Tomorrow, we’ll look a bit more at per-student spending.

June 30

The Effects of Tuition Fees (Part 2)

As I mentioned last week, a major paper I’ve been working on for over a year with colleagues from DZHW on the subject of the effects of fees was published last Monday by the EC (available here).  In my last post, I talked about how fees affected institutions – today, I want to talk about how they affect students.

In our report, we looked at case studies over 15 years (1995-2010) from nine countries – Austria, Canada, England, Finland, Germany, Hungary, Poland, Portugal, and South Korea.  These countries represent very different experiences.  Some have private higher education, others don’t.  Some have public sectors that change fees, while others don’t (Hungary and Poland are in the middle, where public universities provide education free for some while charging for others).  And looking across all the different cases, we found = the following:

1)      Most tuition increases have no perceptible effect on enrolment.  The only cases where clear-cut effects could be discerned was in England in 2012, where the increase was about $10,000 in a single year, and in the de-regulation of professional fees in Ontario in the mid-90s (where, bizarrely, low-income students were not affected, but middle-income students were).

2)      That said, there are also some clear-cut cases where tuition has been a driver of increased access.  In both Poland and South Korea, major increases in enrolments were driven by the existence of fee-supported places (mainly but not exclusively in private institutions).

3)      Though this is partly a matter of many countries having education data-sets that make Canada’s look enviable, there is very little evidence that changes in fees have done much to change the composition of the student body.  In every country where there is data, underrepresented groups have done better over time, regardless of the fee regime.  Even in the extreme case of England 2012, under-represented groups (the poorest income quintile, black and Asian students) tended to be less affected by the tuition increase than richer, whiter students. (The one exception here is older students, who were disproportionately affected by the changes.)  To the extent that late-entrants to higher education come from poorer backgrounds, this should be seen as a kind of hidden socio-economic effect of fees.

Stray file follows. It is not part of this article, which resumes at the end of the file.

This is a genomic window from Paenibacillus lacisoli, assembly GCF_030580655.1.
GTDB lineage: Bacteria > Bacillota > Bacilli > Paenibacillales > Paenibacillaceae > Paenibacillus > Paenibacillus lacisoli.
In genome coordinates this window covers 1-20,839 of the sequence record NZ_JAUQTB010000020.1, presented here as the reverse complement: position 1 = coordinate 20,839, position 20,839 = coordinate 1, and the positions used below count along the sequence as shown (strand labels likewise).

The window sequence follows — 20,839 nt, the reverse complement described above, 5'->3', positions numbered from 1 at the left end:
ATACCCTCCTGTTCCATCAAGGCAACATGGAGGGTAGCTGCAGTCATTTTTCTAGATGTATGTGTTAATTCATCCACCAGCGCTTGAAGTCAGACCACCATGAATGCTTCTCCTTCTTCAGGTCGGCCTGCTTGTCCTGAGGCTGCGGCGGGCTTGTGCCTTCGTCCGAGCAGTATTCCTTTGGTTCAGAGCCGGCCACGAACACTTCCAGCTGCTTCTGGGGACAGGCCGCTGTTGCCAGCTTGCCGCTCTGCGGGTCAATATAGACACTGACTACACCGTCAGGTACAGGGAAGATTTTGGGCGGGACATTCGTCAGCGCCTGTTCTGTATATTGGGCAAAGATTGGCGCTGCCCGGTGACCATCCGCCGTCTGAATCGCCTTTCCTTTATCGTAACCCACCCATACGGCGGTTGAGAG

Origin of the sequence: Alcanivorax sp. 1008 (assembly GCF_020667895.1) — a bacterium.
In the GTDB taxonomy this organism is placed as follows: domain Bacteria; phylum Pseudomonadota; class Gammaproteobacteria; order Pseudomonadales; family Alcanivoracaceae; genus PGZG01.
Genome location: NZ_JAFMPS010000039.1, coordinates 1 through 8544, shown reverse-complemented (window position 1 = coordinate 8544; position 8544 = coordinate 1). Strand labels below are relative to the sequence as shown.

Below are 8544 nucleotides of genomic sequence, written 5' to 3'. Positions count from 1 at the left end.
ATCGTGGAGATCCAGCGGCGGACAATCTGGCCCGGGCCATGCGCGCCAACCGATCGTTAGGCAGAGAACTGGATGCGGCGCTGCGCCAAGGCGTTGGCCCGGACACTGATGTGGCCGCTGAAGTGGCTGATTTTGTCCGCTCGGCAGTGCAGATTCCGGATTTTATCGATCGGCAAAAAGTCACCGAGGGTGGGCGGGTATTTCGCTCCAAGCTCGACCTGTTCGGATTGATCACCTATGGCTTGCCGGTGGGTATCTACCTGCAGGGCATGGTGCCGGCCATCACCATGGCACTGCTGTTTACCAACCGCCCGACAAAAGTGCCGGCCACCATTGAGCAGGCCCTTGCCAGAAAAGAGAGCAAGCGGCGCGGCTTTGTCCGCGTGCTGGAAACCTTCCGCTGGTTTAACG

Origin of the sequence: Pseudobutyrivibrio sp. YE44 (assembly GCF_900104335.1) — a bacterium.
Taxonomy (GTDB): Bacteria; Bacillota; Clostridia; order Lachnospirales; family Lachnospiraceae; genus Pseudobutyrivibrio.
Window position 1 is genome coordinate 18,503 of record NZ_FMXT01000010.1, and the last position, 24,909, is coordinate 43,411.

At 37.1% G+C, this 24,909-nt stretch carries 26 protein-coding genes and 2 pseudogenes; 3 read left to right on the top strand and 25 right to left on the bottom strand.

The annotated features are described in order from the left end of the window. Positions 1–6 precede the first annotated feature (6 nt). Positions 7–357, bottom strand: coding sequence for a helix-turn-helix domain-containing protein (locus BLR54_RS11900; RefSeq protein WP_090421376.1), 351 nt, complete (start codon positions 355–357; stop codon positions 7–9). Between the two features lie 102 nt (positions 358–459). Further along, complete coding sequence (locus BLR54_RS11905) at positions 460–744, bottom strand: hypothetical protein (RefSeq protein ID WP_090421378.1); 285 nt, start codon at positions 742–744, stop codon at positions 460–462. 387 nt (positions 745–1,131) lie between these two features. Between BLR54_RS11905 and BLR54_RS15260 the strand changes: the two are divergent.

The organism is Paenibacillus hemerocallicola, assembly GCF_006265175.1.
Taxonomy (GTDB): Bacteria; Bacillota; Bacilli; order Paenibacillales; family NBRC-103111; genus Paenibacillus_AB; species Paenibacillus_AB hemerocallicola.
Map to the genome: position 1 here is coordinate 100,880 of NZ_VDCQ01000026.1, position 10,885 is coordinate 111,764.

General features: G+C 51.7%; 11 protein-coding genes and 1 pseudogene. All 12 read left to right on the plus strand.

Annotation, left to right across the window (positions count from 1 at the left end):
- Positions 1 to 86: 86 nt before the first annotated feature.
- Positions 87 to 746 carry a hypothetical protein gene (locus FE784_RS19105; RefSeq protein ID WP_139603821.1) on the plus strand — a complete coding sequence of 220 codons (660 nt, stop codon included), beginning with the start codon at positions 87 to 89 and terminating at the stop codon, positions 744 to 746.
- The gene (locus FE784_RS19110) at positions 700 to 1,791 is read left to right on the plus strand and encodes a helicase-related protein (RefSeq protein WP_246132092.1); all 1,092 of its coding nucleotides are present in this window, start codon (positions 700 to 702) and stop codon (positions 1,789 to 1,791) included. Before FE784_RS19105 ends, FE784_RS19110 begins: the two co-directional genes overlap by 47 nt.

4)      Changes in tuition fees seem to have had no discernible effects on students’ choice of major, and few discernible effects on students’ decisions about where to study (in Canada, for instance, rates of out-of-province study are actually up over the last decade).

5)      It is not so much that fees themselves have no effect; rather, it is that in nearly all cases, fees are introduced with accompanying increases in student aid.  Sometimes it is paltry compared to the size of the fees required (e.g. South Korea in the 90s), sometimes it is implemented in a fairly clunky way (Germany, mid-2000s).  But it is always there to offset the worst effects of fees.  And in the case of England 2012, it was there to ensure that students weren’t required to pay a single extra penny of costs up-front, which seems to have had a major factor in limiting the impact of the world’s largest-ever tuition increase (in the short-term at least).

The lesson here?  Unless you’re planning on going England-style crazy, international evidence fee increases are unlikely to affect access in a measurable way.